For pathology, the Jan. 1 start of the 2005 Medicare physician fee schedule
offers many welcome changes. But along with these changes comes one that
is not so welcome in the area of flow cytometry services.
CAP advocacy to change and re-value codes for immunohistochemistry and
in situ hybridization (Related article: Chapter
and verse on next year’s CPT code changes, December 2004) increased
the professional component work relative value units for the new and revised
services by 26 percent to 51 percent. The final rule also made use of
College-gathered data to update independent laboratory technical component
practice expenses, a decision that boosted overall pathology payments
two percentage points above a scheduled 1.5 percent increase and independent
laboratory payments six percentage points above that mark.
In accepting the CAP data, the Centers for Medicare and Medicaid Services
ended a two-year moratorium on a change in how it calculates pathology
practice expense values. The agency granted the moratorium in 2003 and
extended it through 2004 to allow the College to collect the independent
laboratory practice expense data. Without the moratorium, Medicare would
have cut physician fee schedule payments to hospital-based pathologists
by two percent and to independent laboratories by eight percent.
The minimum 1.5 percent increases in 2004 and this year resulted from
strong advocacy by the College and numerous other physician groups during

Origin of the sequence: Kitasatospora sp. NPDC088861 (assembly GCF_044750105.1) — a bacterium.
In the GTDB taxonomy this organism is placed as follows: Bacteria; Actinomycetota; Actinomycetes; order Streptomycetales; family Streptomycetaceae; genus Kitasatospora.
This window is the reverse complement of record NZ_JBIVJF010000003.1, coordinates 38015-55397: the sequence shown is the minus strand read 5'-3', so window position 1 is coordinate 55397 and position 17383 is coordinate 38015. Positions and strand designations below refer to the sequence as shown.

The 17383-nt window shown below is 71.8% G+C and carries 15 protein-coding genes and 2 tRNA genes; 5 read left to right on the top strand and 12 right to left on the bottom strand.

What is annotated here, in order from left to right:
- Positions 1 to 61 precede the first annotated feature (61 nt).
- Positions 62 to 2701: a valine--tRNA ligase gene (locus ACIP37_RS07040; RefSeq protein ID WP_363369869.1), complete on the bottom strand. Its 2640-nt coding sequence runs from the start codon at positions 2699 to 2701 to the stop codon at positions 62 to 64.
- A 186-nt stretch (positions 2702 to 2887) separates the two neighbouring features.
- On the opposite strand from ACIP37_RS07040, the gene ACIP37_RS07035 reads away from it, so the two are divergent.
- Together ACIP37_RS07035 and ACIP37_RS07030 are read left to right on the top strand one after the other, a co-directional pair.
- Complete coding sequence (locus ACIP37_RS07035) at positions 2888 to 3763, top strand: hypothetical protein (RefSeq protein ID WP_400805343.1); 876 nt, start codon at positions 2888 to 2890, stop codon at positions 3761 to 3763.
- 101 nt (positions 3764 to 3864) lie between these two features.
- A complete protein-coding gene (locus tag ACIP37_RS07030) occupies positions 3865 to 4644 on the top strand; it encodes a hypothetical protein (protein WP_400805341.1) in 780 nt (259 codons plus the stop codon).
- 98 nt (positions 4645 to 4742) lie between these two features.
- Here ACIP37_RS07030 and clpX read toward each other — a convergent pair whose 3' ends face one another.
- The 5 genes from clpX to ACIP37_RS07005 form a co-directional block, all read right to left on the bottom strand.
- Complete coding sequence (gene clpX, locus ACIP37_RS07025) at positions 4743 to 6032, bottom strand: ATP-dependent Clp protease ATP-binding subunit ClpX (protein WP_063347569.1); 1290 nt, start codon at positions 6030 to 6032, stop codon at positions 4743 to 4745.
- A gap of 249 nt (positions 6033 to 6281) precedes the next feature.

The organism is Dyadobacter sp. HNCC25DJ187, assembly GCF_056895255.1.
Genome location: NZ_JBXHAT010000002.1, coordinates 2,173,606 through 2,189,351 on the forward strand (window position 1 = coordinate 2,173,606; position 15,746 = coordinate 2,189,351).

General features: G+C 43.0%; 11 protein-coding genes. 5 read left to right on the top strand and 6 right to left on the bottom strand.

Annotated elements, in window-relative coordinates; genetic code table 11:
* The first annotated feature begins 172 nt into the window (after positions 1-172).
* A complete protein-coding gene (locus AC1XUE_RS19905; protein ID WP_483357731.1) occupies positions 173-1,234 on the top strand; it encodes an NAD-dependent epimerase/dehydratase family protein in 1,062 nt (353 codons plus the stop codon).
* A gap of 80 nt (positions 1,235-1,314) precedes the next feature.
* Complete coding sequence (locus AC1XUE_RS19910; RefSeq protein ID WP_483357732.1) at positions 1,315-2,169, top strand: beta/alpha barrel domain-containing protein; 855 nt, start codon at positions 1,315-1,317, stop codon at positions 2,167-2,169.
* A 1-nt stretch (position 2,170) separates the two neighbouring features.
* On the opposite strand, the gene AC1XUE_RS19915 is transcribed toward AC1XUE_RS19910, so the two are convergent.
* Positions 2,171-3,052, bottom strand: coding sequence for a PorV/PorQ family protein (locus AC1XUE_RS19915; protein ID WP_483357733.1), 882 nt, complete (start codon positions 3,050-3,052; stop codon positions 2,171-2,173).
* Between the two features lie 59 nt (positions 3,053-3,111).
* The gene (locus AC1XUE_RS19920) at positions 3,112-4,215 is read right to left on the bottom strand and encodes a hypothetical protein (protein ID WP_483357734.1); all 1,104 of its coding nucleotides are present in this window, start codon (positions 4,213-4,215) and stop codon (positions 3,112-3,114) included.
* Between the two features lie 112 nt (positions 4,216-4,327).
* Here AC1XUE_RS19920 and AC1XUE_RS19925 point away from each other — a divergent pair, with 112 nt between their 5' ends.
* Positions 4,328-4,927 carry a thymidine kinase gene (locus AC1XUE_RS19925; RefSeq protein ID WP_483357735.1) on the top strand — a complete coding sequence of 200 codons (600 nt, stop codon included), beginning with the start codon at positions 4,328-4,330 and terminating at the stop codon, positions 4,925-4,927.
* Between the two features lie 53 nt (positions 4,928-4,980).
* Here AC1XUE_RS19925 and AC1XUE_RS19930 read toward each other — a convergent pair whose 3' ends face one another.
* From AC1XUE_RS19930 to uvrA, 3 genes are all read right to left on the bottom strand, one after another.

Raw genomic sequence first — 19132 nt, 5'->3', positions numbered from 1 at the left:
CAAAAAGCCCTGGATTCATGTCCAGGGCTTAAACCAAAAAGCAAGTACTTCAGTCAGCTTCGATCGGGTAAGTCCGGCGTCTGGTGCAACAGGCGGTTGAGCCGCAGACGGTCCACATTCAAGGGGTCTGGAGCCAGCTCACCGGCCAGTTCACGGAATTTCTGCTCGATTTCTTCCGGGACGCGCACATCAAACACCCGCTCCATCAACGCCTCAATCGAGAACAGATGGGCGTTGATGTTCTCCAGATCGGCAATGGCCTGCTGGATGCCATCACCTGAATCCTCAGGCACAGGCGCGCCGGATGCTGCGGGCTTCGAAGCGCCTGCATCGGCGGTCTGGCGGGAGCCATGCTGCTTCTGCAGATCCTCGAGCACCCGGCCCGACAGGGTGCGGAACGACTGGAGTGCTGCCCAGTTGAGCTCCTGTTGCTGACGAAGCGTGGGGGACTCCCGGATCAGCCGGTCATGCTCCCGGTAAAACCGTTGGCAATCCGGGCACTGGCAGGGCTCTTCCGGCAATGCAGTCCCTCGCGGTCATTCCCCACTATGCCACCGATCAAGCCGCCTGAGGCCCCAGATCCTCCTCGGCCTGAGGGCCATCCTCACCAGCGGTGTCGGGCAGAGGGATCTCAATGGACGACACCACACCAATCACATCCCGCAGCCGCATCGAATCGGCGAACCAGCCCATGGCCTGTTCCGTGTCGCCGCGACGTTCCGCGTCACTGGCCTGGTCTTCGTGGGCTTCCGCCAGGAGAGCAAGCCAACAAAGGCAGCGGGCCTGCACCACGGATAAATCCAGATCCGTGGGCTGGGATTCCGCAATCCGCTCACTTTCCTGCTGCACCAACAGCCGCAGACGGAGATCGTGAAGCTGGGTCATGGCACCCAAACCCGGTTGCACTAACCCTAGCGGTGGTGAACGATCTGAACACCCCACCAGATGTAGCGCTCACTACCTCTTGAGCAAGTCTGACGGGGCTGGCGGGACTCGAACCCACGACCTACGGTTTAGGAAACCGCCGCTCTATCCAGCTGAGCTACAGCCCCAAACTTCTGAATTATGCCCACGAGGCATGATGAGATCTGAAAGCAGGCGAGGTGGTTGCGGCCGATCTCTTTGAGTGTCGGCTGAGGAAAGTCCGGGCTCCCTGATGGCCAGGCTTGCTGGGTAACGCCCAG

congressional consideration of the 2003 Medicare prescription drug law.
Without the 1.5 percent floor, the statutory formula for establishing
the 2005 conversion factor—the sustainable growth rate—would
have produced a 3.3 percent cut.
The positive news for overall pathology payments is tempered by reductions
to professional and technical flow cytometry services. These reductions
stem from an August 2003 proposed rule for the 2004 fee schedule in which
the CMS, noting its concern about overpayments for flow cytometry services,
proposed changing coding and payment for the professional component of
flow cytometry to a single interpretation per panel. The CMS also expressed
concern about duplicative payment for multiple markers for the technical
component of flow cytometry.
In the 2003 proposed rule, the agency declared that in cases where flow
cytometry is used to diagnose lymphoma or leukemia, there is not an interpretation
for each individual marker and that "there is a single interpretation
based on the quantification of all markers tested." Further, the CMS said
the system of allowing flow cytometry payment on a per-marker basis "may
encourage the performance of more markers than may be medically necessary
because the pathologist determines what markers to perform and when to
perform them." Instead, the agency said the markers might be paid more
appropriately on a per-panel basis.
The College objected to the proposed changes and suggested that the CMS
work with the CAP, through the CPT and AMA/ Specialty Society Relative
Value Update Committee processes, on flow cytometry coding and payment.
The CMS agreed in its final rule for 2004 to let the College bring coding